this, the ride height goes up 1/2 to 3/4 inch, softer
springs go in the car, not to put as much strain on the
parts, and fans were installed in the
radiators to help air flow.
And David--
he said he just leaves himself a bit more margin driving, so
as to not auger the thing into a tree, a house, or the
Starbucks here in New Jersey.
And we couldn't shoot the car up close, because it really is
the real spec 2011 championship car.
And pieces like the exhaust are very much like the current
configuration.
Ferrari, McLaren, and Lotus--
they don't need any extra design help, thank you.
And then we had a few words with David Coulthard.
So, David Coulthard, we're here in New Jersey.
You're the only guy that's driven both US Grand Prix
tracks that are coming up in '13 and '14.
Tell me about this track as it compares to the
personality of Austin.
DAVID COULTHARD: Well, two completely different venues
and two great tracks, in my opinion.
The one in Austin-- it's a purpose built track out near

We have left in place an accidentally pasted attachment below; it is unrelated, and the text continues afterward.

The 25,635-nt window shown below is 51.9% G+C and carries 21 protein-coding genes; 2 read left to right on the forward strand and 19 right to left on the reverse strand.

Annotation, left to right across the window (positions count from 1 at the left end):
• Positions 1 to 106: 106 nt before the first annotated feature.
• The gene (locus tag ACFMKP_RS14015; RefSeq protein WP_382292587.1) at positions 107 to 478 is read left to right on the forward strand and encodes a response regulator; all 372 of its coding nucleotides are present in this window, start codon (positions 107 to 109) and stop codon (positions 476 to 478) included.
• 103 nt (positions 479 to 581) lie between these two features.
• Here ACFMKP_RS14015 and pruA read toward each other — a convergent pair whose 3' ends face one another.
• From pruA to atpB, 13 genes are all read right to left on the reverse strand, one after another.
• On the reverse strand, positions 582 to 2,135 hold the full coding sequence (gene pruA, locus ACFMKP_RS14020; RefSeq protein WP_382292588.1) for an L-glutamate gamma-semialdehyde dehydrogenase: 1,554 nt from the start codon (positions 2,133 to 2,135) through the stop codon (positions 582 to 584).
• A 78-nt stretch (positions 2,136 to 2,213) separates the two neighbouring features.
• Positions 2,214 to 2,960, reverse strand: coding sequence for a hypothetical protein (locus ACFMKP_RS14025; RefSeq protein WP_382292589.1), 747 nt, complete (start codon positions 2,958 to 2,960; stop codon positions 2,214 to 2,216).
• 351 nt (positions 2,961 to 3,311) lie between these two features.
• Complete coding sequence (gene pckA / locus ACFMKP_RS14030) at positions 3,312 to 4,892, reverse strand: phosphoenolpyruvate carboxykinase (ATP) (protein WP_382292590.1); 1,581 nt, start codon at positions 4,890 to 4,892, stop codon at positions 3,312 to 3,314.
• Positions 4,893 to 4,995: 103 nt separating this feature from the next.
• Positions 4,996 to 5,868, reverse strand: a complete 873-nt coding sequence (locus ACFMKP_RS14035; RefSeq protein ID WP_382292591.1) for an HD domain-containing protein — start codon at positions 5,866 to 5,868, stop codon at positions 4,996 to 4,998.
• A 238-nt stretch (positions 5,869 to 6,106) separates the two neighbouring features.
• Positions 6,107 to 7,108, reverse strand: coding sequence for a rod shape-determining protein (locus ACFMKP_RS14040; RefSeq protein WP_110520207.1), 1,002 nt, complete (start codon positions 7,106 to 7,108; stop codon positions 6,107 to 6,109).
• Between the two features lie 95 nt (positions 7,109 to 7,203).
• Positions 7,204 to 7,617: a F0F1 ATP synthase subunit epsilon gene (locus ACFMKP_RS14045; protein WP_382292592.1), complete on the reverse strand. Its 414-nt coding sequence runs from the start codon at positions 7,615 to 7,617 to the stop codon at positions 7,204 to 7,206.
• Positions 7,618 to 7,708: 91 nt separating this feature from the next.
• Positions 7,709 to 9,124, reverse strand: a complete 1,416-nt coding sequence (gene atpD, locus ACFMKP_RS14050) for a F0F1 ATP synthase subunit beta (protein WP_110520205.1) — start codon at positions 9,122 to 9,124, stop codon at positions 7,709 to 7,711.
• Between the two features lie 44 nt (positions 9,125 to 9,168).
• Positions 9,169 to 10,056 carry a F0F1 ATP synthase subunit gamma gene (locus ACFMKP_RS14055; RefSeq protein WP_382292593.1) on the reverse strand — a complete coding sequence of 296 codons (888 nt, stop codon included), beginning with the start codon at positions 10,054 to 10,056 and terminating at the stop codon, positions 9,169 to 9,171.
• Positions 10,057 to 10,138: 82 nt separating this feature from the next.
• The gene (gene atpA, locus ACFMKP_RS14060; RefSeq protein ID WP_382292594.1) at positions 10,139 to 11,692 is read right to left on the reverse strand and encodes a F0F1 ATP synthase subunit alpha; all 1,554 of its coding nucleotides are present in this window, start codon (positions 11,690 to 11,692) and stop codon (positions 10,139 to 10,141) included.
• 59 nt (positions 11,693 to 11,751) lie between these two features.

the airport, easy access to the city.
It's going to be really challenging for the drivers.
But it is a bespoke racecourse that we use 12
months of the year.
Here in New Jersey, you have a track which is going to be a
combination of Monte Carlo, Singapore, Valencia, the
street circuits we go to.
But what will make this unique is not just the great backdrop
of Manhattan, it's the fact that it will be 200 miles an
hour across the front street, which will make it the fastest
street circuit that we race in Formula One.
LEO PARENTE: Now, you just drove parts of this track.
Jack And even though it was a promotional run, you were
carrying a little pace.
Which parts of the track already caught your attention
from a racing driver?
DAVID COULTHARD: OK, well across the top section-- and
excuse me, I don't know the name of that street-- but the
natural curvature of the road actually adds an interesting
challenge for the driver.
They were talking initially about completely flattening
that area out.
But I think it adds personality to the track to
have this sort of big, wide open crest.
And I don't think it's an issue at all for the cars.
But when you drop down past the sewage works, or the water
treatment plant, that's incredibly fast over a brow
into a really long, sweeping right handle and then brings
you onto this front section.
And that's where it's all going to be flat
out and wide open.
And I think the tracking shots for when we come here for the
race will just look incredible.
The fans are going to have a great view.
Those who have got apartments and houses along the race
course, they get a free view.
LEO PARENTE: 19 turns, hairpins, high speed--
passing zones already figured out in your mind?
DAVID COULTHARD: Yeah, absolutely.
And the top section, before you do the 90 right down the